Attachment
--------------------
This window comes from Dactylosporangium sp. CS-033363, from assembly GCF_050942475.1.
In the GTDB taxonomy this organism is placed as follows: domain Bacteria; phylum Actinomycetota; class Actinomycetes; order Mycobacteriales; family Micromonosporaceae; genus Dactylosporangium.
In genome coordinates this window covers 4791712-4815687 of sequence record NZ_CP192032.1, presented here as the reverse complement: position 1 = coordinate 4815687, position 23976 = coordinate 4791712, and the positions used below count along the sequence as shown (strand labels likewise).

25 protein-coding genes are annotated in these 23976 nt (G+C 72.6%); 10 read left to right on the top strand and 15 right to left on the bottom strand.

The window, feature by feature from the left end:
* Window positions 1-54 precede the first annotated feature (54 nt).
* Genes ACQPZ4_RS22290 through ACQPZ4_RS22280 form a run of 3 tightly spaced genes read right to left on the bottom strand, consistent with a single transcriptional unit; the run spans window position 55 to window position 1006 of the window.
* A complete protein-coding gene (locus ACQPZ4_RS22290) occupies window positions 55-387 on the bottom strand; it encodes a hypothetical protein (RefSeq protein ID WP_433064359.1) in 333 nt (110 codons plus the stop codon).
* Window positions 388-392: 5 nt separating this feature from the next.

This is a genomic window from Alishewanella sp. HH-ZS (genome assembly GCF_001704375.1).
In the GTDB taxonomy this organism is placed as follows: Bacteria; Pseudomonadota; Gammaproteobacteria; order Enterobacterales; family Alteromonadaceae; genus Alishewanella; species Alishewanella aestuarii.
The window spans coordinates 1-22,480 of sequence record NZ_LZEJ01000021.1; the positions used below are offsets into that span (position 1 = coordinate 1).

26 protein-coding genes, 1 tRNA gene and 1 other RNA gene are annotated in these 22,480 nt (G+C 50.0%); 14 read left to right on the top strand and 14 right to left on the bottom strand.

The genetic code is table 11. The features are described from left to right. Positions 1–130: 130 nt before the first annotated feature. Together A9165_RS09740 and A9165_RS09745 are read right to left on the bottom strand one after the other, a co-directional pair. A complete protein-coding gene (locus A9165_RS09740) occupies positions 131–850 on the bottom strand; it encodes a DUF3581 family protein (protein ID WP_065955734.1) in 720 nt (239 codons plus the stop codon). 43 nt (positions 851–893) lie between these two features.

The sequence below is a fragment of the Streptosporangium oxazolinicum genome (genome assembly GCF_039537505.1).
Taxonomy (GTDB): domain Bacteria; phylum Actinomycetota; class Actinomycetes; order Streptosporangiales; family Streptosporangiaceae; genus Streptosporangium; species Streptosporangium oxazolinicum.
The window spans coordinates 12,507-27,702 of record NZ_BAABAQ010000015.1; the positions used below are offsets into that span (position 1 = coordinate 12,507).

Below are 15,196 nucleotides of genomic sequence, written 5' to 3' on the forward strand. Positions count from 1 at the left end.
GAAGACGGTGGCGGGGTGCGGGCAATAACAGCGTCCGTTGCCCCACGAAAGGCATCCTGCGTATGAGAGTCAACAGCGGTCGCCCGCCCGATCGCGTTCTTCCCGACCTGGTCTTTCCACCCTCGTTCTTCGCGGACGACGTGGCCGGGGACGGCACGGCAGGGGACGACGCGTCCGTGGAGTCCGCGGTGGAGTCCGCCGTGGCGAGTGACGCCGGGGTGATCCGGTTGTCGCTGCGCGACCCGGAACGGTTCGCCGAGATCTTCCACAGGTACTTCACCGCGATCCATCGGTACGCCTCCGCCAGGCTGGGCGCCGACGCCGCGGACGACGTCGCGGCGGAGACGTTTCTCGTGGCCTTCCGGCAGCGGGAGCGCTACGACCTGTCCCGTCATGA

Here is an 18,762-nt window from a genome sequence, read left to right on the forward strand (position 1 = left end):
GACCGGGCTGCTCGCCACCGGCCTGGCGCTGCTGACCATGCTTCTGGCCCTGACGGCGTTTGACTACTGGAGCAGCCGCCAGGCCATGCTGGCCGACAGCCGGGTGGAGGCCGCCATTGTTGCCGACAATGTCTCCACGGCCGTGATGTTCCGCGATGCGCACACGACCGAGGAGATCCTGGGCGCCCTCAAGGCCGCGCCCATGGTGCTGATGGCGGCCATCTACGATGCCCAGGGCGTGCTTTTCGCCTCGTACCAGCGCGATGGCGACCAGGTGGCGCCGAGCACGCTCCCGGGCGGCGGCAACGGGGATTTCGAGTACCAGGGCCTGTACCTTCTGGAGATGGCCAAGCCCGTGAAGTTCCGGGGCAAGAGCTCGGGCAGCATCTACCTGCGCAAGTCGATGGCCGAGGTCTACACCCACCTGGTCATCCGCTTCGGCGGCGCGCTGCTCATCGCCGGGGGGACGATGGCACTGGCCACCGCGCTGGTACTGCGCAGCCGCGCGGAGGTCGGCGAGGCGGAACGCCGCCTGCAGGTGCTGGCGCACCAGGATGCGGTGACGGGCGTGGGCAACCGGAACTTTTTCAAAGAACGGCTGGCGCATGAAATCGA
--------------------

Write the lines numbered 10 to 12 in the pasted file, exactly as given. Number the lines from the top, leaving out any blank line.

This is a genomic window from Alishewanella sp. HH-ZS (genome assembly GCF_001704375.1).
In the GTDB taxonomy this organism is placed as follows: Bacteria; Pseudomonadota; Gammaproteobacteria; order Enterobacterales; family Alteromonadaceae; genus Alishewanella; species Alishewanella aestuarii.
The window spans coordinates 1-22,480 of sequence record NZ_LZEJ01000021.1; the positions used below are offsets into that span (position 1 = coordinate 1).